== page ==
Psalm 19:1 “The heavens declare the glory of God; and the firmament shows His handywork.”
Romans 1:20 “The invisible things of him from the creation of the world are clearly seen, being understood by the things that are made, even His eternal power and Godhead;”
So, God’s fingerprints are all over His creation. His power and His nature are even seen within the things that He has created. We don’t have time to go into detail about that, but that is where we begin. Faith is a conviction that is based upon evidence or testimony of something which we otherwise cannot see. God’s natural revelation—the things that surround us, the things that are, the things upon which God has left His fingerprints and His footsteps—becomes the basis for a belief in and a basic understanding of the existence of God.
Then, that takes us to the next step, where God has revealed Himself to the world supernaturally. He has revealed Himself through His word, through the Bible, through the record of Jesus Christ who came to earth being the very image of God. Despite what the cynics and scoffers want you to think, there are multitudinous reasons to believe that the Bible is a divine and supernaturally given book. The foreknowledge of several amazing scientific discoveries is inexplicable unless the Bible came to us from God, inspired by the Holy Spirit. The earth being round, which we take for granted, wasn’t taken for granted a few centuries ago. The vastness of a universe, that for the overwhelming majority of human existence we were unable to know or even begin to ascertain. Things about the human body, such as DNA, were eluded to by the psalmist three thousand years ago (Psalm 139).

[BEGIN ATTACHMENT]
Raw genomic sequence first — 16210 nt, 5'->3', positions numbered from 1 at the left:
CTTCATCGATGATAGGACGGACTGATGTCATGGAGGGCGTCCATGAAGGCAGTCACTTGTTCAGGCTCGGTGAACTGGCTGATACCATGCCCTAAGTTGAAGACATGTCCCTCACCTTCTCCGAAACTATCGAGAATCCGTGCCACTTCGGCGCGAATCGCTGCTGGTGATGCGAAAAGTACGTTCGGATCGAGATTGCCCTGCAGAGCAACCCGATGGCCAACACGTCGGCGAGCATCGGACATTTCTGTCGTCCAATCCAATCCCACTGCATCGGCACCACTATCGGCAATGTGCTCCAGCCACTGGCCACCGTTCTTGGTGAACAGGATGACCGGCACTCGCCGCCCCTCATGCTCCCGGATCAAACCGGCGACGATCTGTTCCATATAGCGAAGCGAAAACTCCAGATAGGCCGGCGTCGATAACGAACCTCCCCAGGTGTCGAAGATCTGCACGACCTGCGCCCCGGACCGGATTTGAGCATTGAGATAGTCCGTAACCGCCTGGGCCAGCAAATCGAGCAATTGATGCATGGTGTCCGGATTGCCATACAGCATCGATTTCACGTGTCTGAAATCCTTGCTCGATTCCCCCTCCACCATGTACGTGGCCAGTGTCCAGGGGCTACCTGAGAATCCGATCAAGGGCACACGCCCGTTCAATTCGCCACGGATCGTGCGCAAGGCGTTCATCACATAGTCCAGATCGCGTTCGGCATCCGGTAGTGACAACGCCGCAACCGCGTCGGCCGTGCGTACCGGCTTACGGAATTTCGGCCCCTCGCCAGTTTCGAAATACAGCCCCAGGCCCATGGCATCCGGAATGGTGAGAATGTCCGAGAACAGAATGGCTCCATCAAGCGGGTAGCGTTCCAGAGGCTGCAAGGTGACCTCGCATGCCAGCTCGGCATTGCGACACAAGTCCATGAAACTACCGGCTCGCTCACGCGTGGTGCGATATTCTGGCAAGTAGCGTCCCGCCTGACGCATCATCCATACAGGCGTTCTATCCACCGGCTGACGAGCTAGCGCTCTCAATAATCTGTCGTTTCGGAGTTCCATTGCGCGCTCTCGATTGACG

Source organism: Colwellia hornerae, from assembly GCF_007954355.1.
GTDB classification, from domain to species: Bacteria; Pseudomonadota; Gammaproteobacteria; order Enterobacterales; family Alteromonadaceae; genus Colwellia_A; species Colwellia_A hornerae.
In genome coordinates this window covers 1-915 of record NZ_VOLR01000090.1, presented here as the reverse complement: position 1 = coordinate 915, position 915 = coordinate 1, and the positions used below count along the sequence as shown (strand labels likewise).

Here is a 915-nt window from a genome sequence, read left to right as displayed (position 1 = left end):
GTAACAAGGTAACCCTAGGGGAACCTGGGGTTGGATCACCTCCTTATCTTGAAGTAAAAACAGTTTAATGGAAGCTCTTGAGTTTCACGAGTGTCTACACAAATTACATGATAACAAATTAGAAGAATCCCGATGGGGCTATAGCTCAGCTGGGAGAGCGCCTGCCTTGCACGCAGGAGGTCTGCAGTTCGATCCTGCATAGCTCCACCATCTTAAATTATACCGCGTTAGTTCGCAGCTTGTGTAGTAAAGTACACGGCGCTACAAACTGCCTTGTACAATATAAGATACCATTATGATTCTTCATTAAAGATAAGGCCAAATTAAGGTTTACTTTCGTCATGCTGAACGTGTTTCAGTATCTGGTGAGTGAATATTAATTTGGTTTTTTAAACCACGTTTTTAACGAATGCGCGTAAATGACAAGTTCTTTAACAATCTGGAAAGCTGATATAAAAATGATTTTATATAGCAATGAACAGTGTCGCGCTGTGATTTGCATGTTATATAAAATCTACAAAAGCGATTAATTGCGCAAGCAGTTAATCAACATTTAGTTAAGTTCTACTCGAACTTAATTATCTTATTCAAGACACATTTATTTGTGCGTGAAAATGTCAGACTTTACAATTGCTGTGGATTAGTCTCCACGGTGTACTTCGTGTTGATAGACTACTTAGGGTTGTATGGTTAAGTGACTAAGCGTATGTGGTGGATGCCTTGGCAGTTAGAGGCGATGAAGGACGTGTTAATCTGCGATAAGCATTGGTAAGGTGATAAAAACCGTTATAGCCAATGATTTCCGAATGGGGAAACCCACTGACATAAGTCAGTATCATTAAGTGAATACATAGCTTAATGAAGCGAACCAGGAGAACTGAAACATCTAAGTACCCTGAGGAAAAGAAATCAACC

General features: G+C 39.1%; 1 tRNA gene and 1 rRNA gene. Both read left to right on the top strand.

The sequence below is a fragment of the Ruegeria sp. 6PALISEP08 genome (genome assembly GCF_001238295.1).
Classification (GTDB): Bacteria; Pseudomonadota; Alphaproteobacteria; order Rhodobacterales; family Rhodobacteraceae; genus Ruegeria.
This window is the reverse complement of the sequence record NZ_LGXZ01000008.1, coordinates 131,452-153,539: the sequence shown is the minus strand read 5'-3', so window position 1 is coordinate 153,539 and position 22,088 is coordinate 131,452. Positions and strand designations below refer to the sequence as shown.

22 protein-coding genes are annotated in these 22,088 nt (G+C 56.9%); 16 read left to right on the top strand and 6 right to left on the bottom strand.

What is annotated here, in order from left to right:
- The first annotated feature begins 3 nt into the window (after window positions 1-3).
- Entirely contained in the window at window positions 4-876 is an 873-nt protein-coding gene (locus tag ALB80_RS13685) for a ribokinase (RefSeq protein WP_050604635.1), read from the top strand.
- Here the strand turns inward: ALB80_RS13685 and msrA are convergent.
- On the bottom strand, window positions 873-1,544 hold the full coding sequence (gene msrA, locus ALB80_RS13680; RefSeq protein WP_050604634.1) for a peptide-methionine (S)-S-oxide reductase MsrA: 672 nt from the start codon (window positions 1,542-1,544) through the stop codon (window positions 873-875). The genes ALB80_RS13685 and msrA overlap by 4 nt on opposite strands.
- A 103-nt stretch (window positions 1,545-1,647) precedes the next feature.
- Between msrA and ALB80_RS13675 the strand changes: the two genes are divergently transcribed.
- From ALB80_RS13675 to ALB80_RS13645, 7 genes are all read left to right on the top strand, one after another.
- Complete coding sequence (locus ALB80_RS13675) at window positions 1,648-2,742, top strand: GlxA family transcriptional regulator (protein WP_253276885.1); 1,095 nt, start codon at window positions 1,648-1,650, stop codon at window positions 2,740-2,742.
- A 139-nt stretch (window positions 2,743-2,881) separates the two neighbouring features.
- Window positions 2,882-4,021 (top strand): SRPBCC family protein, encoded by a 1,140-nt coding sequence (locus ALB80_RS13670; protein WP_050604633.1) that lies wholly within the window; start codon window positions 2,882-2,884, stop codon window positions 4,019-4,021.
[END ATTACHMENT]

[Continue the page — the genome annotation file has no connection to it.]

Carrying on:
And there is the fulfilled prophecy of the Bible. If you’ll give the Bible a thorough, fair hearing, you’ll find that things were spoken about that occurred in the first century–things that were fulfilled in Jesus Christ–that were written down hundreds of years and in some cases over a thousand years before they took place. The testimony of scripture is credible! A man named Jesus of Nazareth lived in the first century A.D., was crucified, and according to hundreds of witnesses, was resurrected from the dead. There is more evidence for the life, death, and resurrection of Jesus Christ than there is for the existence of many historical characters whom all of us take for granted existed and have no doubt in our minds lived.
There is manuscript evidence of the ancient authenticity of the Bible that far outweighs the evidence for other works that virtually no one questions the veracity and origins of. You see, friends, don’t just dismiss people’s faith in God; there is reason for it. Faith is based upon revelation from God, and if faith is a conviction based upon hearing, that means to have faith means to believe and to be faithful to what God has said. There are many things which people pass off as religious faith that really have no biblical basis. If God didn’t say it, if you can’t read it in God’s word, there is no legitimate basis for believing it.